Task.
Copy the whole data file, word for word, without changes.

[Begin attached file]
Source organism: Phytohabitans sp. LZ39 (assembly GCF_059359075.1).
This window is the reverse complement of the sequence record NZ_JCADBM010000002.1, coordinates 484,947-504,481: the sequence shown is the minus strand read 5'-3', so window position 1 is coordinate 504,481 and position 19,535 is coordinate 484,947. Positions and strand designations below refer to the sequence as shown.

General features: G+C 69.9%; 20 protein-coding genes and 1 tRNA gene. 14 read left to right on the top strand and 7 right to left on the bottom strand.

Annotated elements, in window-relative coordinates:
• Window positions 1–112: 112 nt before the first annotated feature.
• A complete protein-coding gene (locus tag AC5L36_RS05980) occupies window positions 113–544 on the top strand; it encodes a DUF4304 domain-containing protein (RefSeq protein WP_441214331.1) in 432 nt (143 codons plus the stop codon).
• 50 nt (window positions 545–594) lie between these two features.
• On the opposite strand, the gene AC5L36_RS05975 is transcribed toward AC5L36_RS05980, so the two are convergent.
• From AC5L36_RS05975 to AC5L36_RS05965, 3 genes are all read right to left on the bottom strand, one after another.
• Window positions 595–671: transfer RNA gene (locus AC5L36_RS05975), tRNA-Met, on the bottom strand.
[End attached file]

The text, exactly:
Source organism: Phytohabitans sp. LZ39 (assembly GCF_059359075.1).
This window is the reverse complement of the sequence record NZ_JCADBM010000002.1, coordinates 484,947-504,481: the sequence shown is the minus strand read 5'-3', so window position 1 is coordinate 504,481 and position 19,535 is coordinate 484,947. Positions and strand designations below refer to the sequence as shown.

General features: G+C 69.9%; 20 protein-coding genes and 1 tRNA gene. 14 read left to right on the top strand and 7 right to left on the bottom strand.

Annotated elements, in window-relative coordinates:
• Window positions 1–112: 112 nt before the first annotated feature.
• A complete protein-coding gene (locus tag AC5L36_RS05980) occupies window positions 113–544 on the top strand; it encodes a DUF4304 domain-containing protein (RefSeq protein WP_441214331.1) in 432 nt (143 codons plus the stop codon).
• 50 nt (window positions 545–594) lie between these two features.
• On the opposite strand, the gene AC5L36_RS05975 is transcribed toward AC5L36_RS05980, so the two are convergent.
• From AC5L36_RS05975 to AC5L36_RS05965, 3 genes are all read right to left on the bottom strand, one after another.
• Window positions 595–671: transfer RNA gene (locus AC5L36_RS05975), tRNA-Met, on the bottom strand.